The Mesoamerican Slit Drum- mayohuacan or teponaztli

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The slit drum is indigenous to many cultures around the world. Though in this article we will be examining the mesoamerican (includes much of modern Mexico and Central America) slit drum specific to the Americas (pre and post contact). These specific slit drums are distinguished by their stylistic design characteristics; such as the H shaped slits and their open bottoms. Many of the other variations from around the world, such as African versions, may have the H shaped or straight slits, but usually have solid bottoms.


Drawing from the 16th century Florentine Codex showing a One Flower ceremony with a teponaztli (foreground) and a huehuetl (background). Wikipedia

These mesoamerican versions are called by many different names; such as mayohuacan (Taino or Arawak) or teponaztli (Aztec). Archeological records of these drums can be found in Aztec and Mayan written records that remain and the records of the European explorers of the New World. These drums usually have spiritual uses for various ceremonies, but have become used for many other occasions since post-contact.

The slit drum isn’t a true drum, but considered an idiophone. An idiophone is a musical instrument that creates sound primarily by the instrument as a whole vibrating—without the use of strings or membranes such as skin. These drums can be made from hollow bamboo, but is usually built from hollowed logs or boxes. Some slit drums from other cultures may have on or more straight slits, though most of the mesoamerican versions have an H shaped slit, as we mentioned earlier. Each tongue on the mesoamerican styles can have different notes, depending on the thickness and size/length of the slits themselves.


Bamileke drummers in Cameroon’s West Province.

In Africa slit drums are usually hollow logs with the ends closed off to create resonate chambers, for greater sound. Many African cultures have used slit drums for communication over long distances, and they have placed these large slit drums in locations for greater sound distribution, making it easier to communicate. Many of these African cultures have also developed techniques and patterns for advanced message transmission from village to village. These techniques have made it much easier to communicate for thousands of years, before the use of electronic devices or in areas without electronic capabilities to this day.


Teponaztli drum. Post-Classic Nahua/Aztec. Museum of Natural History, New York, 2012. (R. Haskett)

The Aztecs used these drums in dances, poetry, celebrations (as shown in the Florentine Codex image above) or in warfare as a means of communication. As with many sacred ceremonial tools or instruments had to be cared for in special ways, there are stories of these Aztec version being “fed” the blood of sacrificed humans and animals from the Spanish invaders of the 1600’s.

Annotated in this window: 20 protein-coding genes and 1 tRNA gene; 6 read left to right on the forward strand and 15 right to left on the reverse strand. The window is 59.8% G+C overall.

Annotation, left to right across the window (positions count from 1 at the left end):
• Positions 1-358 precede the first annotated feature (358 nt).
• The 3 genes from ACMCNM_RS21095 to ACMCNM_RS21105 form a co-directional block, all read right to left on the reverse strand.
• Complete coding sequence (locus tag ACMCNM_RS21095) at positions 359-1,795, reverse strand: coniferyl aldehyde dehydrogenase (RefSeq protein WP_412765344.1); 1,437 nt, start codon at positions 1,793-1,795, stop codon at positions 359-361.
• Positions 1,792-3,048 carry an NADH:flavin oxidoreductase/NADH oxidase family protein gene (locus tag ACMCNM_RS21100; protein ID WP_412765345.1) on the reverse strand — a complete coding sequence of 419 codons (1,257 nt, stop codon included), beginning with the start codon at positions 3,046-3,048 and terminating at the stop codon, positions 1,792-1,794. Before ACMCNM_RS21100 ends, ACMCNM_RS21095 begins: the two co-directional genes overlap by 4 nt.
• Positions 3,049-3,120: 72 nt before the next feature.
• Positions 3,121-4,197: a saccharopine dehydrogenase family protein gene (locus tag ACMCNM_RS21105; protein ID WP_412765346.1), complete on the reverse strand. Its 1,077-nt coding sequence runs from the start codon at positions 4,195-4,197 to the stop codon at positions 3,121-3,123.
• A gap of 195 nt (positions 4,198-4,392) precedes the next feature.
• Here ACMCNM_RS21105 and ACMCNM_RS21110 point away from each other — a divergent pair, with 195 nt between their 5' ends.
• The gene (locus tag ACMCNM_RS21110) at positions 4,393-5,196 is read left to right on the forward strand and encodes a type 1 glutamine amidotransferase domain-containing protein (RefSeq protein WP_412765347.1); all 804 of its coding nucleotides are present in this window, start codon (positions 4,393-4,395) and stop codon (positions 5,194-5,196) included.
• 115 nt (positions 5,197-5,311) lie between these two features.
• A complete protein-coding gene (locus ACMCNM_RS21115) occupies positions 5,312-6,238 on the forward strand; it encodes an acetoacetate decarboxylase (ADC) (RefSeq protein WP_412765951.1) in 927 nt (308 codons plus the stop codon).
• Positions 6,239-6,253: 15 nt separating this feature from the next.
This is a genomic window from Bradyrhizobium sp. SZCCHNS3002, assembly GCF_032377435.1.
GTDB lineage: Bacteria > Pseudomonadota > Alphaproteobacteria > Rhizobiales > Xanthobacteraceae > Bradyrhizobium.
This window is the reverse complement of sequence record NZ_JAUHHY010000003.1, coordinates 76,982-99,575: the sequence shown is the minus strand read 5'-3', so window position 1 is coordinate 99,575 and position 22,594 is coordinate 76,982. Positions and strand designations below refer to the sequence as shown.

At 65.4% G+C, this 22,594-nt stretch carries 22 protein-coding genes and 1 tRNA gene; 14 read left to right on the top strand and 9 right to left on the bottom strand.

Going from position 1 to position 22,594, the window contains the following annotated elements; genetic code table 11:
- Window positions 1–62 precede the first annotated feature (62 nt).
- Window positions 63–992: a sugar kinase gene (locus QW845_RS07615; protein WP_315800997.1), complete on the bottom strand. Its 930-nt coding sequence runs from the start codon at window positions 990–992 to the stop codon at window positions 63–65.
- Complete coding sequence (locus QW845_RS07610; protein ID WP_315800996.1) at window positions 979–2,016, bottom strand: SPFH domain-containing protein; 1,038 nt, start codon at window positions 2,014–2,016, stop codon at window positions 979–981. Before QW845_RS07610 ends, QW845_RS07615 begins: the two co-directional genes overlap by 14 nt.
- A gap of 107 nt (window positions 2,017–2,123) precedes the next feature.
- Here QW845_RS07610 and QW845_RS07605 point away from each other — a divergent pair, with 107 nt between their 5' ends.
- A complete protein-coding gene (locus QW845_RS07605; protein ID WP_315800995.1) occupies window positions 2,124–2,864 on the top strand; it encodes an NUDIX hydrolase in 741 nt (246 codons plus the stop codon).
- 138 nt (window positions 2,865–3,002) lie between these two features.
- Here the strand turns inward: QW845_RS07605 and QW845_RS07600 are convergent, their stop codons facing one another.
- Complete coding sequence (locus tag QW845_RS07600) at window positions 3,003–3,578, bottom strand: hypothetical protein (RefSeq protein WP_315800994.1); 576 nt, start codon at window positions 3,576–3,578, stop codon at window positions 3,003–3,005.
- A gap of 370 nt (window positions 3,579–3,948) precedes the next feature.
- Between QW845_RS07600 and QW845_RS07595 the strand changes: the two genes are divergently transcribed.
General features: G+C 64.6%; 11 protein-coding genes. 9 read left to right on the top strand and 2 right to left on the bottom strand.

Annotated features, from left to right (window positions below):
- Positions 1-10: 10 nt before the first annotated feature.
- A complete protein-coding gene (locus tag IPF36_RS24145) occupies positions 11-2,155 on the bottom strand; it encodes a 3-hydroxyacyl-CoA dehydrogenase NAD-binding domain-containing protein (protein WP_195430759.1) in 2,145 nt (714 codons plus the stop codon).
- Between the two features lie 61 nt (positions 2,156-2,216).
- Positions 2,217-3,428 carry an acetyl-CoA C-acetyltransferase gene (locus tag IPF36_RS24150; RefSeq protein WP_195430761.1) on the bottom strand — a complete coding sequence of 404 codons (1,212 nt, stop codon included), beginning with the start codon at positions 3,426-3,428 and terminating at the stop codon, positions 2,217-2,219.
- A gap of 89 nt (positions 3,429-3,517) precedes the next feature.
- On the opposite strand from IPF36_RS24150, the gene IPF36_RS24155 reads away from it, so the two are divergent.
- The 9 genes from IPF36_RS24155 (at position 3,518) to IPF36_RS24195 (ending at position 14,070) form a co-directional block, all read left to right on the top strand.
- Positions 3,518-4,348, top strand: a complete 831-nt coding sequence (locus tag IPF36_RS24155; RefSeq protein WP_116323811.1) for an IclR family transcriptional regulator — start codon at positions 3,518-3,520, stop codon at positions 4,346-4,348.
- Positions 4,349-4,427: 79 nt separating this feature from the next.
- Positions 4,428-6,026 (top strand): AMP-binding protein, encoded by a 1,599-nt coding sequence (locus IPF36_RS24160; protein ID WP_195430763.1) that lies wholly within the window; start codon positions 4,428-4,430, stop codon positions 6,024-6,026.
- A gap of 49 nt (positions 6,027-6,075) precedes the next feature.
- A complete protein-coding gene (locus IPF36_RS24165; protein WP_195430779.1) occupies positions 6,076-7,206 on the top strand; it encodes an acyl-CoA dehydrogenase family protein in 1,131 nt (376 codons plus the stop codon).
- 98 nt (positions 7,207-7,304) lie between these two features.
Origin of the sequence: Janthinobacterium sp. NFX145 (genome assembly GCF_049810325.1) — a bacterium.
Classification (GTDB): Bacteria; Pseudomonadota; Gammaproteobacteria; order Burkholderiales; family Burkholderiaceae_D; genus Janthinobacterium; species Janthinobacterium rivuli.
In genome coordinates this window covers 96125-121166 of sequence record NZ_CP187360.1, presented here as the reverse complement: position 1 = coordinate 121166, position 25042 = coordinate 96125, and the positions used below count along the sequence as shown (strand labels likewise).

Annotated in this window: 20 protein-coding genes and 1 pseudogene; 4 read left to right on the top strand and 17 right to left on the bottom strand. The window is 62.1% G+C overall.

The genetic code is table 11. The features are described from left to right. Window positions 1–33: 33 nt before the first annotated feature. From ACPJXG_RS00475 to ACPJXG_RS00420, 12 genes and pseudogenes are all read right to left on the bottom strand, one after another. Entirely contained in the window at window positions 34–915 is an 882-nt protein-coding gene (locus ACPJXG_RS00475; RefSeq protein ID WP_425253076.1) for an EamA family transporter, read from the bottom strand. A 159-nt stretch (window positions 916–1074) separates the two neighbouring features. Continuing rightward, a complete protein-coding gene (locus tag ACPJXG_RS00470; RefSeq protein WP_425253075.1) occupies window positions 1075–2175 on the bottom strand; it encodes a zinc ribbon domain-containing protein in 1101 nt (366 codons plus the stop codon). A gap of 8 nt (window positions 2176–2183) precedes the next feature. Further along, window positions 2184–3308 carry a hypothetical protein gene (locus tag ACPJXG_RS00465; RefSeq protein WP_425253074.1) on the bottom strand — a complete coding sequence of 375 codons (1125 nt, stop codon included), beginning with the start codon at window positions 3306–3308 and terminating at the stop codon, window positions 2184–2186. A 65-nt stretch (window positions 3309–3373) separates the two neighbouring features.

The Aztec teponaztli was one of the most advanced version of slit drums of the past. This culture used rubber footings or bases to help the resonate properties, and they also made rubber ended mallets to help create a clear tonal quality when used. Many of the Aztec versions had multiple notes, and have been the inspiration for the wooden tongue drums that are well known in contemporary musical instrument circles.

Taino Artwork by Miguel Sague

As a person of Taino descent, and a Taino ceremonial leader in training, I have a high regard for the Taino version of the slit drum, known as the Mayohuacan. In our culture this drum was the main drum used by our ancestors, since the humid environment of the Caribbean wasn’t suited for skin covered drums commonly found in North American cultures and beyond. Though many people think of Native American drums are the common skin covered hand drum or large powwow drums we know today, our Caribbean ancestors commonly used slit drums. These drums are still used today for many traditional ceremonies.

Sources:

  1. Wikipedia- Teponaztli
  2. People of One Fire- https://peopleofonefire.com/
  3. American Museum of Natural History
  4. CaneyCircle.org
  5. https://aztecart2017.ace.fordham.edu/exhibits/show/jaguar-eagle-glyph-teponaztli-/teponaztlianalysis
  6. https://www.hofstra.edu/pdf/community/museum/teponaztl.pdf
  7. https://blogs.uoregon.edu/mesoinstitute/about/curriculum-unit-development/ethnomusicology/

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